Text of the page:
EXCLUSIVE: Docu-drama selected for BFI London Film Festival.

The Sky Trembles And The Earth Is Afraid And The Two Eyes Are Not Brothers

Artscope has taken on international sales of UK artist and experimental director Ben Rivers’ Morocco-set The Sky Trembles And The Earth Is Afraid And The Two Eyes Are Not Brothers, a picture which explores the act of film-making.

Shot against the backdrop of the Atlas Mountains and the Moroccan Desert, the multi-layered film combines an adaptation of the late Tangiers-based, US writer Peter Bowles’s 1947 short story A Distant Episode with footage of contemporary films sets.

Part documentary, part fiction, we believe the film will not only speak to audiences familiar with Ben’s work as an artist but also to cinephiles and festival-goers eager to be shaken by different forms of expression,” said Sata Cissokho, head of Artscope, the specialist art film label of Paris-based Memento Films International.

The BFI London Film Festival (LFF) announced on Tuesday that the film would screen in its line-up in October. The feature, which had its world premiere in competition at Locarno in August, will also show at Toronto this month. 

Cutting edge, London-based, multidisciplinary production house Artangel - headed by James Lingwood and Michael Morris - commissioned The Sky Trembles… after Rivers applied to open call in 2013.

Backers include Manchester’s Whitworth Art Gallery and the BFI’s Film Fund, with the support of the Arts Council England.

Jacqui Davies, who previously worked with Rivers on the short film Slow Action as well as with film-makers Apichatpong Weerasethakul, Johan Grimonprez and James Franco and a host of world renowned artists including Marina Abramovic and Mark Wallinger, produced The Sky Trembles.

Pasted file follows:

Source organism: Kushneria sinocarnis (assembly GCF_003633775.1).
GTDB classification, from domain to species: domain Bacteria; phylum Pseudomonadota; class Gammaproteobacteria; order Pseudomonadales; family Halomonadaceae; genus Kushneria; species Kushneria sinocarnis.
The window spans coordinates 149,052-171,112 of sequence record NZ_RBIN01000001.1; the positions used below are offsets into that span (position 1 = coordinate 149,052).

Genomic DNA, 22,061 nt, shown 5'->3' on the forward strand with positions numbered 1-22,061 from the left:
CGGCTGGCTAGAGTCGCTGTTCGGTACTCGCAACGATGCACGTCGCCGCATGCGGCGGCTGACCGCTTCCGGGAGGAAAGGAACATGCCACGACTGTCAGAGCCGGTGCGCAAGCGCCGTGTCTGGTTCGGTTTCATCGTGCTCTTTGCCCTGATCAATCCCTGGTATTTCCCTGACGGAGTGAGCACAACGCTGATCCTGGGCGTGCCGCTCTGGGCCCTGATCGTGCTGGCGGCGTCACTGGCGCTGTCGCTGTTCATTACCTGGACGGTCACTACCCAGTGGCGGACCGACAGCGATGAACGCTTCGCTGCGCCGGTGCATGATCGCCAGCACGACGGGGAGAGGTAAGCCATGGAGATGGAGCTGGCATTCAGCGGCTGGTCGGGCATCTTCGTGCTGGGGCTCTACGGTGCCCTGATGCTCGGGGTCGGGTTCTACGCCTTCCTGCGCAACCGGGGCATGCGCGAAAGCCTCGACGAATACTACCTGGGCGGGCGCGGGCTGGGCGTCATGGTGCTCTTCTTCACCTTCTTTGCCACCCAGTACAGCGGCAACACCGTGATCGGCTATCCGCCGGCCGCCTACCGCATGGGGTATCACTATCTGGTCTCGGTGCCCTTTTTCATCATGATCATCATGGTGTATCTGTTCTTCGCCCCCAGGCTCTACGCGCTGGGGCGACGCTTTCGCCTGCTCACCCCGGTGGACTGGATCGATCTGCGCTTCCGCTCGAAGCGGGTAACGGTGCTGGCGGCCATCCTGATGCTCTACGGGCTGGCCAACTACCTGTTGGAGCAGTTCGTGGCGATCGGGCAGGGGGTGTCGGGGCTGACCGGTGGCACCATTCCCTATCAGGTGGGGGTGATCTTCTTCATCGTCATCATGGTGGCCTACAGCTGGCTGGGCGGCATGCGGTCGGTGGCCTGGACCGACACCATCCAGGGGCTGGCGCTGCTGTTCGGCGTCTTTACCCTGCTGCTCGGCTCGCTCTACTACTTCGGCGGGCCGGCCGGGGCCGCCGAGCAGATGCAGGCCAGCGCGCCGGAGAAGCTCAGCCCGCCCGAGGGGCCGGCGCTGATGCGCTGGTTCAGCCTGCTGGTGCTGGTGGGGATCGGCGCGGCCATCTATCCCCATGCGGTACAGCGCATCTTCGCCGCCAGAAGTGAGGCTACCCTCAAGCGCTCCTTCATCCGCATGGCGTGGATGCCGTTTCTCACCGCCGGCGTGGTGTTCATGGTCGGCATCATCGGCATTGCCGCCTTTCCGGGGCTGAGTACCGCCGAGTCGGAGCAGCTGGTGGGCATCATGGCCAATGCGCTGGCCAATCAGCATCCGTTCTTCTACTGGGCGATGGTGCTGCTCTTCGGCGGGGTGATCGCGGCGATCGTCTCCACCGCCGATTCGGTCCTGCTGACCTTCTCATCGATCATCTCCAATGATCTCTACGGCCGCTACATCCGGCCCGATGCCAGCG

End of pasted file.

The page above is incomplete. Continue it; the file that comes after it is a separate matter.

“We are delighted that The Sky Trembles And The Earth As Afraid and The Two Eyes Are Not Brothers is to be part of Memento’s Artscope portfolio of films. We are very much looking forward to working with Memento to see the film reach audiences across the globe,” said Davies.

Titles previously represented by Artscope include Chaitanya Tamahne’s Indian court-room drama Court, which won Venice’s Lion of the Future in 2014 and Warwick Thornton’s The Darkside, which debuted at Berlin last year.

Other recent additions to the Artscope slate include Brazilian Gabriel Mascaro’s Neon Bull – about a cowboy with secret fashion designer ambitions – which will premiere in Venice’s Orizzonti section before heading to Toronto’s new competitive Platform section.

The Sky Trembles… marks the third feature for Rivers after Two Years at Sea, about a man who moves to a forest from the sea, and A Spell to Ward Off the Darkness, exploring spirituality in an increasingly secular world.

As with all Artangel productions, Rivers’s project also involved a site-specific installation. The multi-projector work, meshing together footage from the film and additional material, ran over the summer in the drama studios of the BBC’s former HQ, Television Centre in West London.